In Zimbabwe, a 2019 survey found that 57 per cent of the women asked reported that they had needed to offer sexual favours in exchange for jobs, medical care and even when seeking placements at schools for their children.
Channels of redress for victims/survivors
A lot more research is needed on sextortion, but anecdotal evidence suggests that those affected can suffer serious, sometimes life-changing, consequences. These include dropping out of school, pregnancy, leaving a well-paid job and enduring abuse with physical and psychological effects.
Many people who are harmed by sextortion don’t report it because social stigma and cultural taboos make them scared of being shamed, excluded or even attacked. They risk being re-victimised, incurring financial costs and sometimes being prosecuted as a bribe giver. Importantly, many are put off reporting because of the danger of retaliation – "if I report my manager for sextorting me, will he get me fired?"
Those that try to report it often fail to do so because safe, confidential and gender-sensitive reporting services are hard to find or non-existent. It is rare that the services that are available connect sextortion victims/survivors* with vital physical and psychological support as well as advice about the legal risks and potential costs of reporting this crime.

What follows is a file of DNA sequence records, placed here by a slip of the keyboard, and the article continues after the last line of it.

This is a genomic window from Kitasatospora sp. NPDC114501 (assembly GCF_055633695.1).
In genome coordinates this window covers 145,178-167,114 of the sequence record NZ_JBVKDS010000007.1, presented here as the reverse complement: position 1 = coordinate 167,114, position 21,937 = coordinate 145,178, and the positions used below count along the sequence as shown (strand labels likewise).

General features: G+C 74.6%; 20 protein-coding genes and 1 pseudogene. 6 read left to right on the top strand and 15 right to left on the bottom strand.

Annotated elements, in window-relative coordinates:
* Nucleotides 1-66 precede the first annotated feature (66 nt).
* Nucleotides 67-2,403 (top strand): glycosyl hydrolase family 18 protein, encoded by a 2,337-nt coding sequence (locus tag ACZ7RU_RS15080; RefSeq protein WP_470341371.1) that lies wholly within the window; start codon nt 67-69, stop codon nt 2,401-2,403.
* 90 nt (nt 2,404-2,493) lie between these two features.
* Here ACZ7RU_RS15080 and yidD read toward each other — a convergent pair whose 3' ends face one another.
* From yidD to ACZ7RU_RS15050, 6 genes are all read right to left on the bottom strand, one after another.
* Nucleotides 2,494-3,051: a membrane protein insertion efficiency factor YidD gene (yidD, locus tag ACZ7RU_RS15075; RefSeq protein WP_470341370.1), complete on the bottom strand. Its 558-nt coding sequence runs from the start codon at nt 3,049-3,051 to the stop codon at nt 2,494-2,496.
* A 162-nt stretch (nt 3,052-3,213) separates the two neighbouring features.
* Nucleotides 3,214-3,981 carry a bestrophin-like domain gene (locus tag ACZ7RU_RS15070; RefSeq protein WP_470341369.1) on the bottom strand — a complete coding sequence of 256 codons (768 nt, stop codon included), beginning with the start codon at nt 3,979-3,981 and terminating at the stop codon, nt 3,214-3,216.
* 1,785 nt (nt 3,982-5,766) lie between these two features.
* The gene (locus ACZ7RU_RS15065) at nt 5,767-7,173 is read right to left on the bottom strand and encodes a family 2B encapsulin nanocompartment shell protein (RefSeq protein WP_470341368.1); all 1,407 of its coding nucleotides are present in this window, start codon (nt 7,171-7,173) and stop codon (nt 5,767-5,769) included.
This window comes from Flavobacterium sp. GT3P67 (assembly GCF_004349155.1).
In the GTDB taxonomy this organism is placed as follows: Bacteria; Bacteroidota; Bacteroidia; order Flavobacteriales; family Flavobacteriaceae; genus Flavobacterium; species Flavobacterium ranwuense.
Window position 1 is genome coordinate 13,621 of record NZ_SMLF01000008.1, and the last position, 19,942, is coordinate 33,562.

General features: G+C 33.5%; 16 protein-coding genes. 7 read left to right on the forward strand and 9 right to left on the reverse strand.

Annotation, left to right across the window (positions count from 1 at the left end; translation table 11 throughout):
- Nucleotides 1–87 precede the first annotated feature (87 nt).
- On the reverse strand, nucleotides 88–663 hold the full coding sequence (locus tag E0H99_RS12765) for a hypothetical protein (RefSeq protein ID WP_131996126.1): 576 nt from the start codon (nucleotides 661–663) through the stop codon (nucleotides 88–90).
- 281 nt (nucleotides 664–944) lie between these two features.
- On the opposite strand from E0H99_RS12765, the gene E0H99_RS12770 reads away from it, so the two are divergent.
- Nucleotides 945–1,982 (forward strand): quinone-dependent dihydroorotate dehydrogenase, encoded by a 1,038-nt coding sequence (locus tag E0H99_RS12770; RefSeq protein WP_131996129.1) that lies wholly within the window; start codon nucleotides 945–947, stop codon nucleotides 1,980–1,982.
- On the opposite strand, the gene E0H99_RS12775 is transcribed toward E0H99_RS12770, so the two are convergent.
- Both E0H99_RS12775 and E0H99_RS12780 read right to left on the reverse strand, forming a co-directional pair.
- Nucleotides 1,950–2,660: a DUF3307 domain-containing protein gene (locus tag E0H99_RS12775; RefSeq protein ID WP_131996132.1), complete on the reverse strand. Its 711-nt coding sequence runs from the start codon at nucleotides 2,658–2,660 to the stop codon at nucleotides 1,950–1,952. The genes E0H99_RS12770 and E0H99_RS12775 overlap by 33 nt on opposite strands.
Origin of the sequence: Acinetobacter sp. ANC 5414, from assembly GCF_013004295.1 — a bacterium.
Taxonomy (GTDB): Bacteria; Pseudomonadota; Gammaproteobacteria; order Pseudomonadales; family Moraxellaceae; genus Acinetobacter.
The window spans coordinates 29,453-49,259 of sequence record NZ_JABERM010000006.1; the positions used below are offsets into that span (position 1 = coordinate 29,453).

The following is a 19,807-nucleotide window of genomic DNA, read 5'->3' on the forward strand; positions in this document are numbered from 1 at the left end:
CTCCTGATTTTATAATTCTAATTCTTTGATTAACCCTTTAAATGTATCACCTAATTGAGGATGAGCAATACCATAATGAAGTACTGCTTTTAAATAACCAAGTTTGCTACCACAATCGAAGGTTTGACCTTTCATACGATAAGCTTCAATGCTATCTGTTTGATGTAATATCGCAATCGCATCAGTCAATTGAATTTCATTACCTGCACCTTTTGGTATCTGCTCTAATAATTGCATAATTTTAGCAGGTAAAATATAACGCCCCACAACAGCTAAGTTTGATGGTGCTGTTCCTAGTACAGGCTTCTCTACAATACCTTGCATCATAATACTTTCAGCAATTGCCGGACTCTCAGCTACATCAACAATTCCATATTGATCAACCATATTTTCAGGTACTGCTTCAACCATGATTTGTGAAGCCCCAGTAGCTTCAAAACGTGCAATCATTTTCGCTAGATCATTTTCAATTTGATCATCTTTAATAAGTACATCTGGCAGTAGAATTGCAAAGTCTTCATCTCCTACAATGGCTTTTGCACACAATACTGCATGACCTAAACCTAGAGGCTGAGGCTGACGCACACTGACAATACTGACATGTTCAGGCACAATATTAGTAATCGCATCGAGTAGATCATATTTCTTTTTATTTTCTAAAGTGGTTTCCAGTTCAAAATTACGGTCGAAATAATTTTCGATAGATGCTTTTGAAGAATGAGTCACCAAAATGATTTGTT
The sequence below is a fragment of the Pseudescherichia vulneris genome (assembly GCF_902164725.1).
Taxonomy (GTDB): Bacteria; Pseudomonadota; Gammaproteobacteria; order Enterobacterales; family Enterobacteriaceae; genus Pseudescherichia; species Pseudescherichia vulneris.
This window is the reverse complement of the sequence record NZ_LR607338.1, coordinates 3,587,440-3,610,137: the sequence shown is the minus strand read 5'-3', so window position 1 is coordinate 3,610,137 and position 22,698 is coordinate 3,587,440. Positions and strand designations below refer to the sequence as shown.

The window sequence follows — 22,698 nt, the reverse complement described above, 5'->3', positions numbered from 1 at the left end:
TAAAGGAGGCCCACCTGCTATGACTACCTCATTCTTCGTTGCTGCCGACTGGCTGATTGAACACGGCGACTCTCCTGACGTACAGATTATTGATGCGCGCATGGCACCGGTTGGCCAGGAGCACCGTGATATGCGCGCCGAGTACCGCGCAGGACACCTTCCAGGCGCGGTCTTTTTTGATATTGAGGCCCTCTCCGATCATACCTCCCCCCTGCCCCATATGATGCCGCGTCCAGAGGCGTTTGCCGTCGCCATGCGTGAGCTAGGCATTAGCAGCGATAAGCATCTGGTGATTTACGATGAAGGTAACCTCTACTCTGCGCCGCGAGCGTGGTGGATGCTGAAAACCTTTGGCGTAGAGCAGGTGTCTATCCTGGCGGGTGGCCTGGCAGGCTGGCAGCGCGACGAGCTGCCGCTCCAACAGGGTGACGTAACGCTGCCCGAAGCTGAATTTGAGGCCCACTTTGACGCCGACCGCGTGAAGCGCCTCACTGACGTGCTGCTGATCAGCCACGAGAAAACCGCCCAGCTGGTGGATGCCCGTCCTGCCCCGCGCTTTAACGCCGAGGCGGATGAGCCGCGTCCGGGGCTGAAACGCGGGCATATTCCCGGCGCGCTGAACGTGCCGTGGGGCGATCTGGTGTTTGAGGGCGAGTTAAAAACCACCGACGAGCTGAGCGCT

Victims/survivors also find it hard to get redress because many justice systems and legal frameworks are poorly equipped for prosecuting sextortion. Despite the harmful consequences, many anti-corruption frameworks do not explicitly criminalise coerced sexual acts as forms of bribery, abuse of authority or corrupt wrongdoing. Even when anti-bribery laws could be interpreted to include these acts, this rarely happens, due to long-held perceptions – including among justice officials – of corruption as a financial crime.
What is more, it is hard to prosecute sextortion under gender-based violence frameworks because of the difficulty of finding evidence and some laws not recognising non-physical forms of coercion. So reports of sexual extortion often fall between the cracks of legal systems, leaving victims/survivors without support and justice, and sometimes further harmed.
Making headway on sextortion
To enable adequate prosecution of sextortion and get justice for those affected, all governments should develop a legal definition and framework for sextortion. Existing legal frameworks have too many gaps and leave some forms of sexual extortion unaddressed. Governments must implement legal training programmes to ensure that judges and prosecutors are aware of sextortion and how to prosecute it. Sextortion also needs to be integrated into both anti-corruption and gender-based violence policies, programmes and regulations to ensure greater cooperation.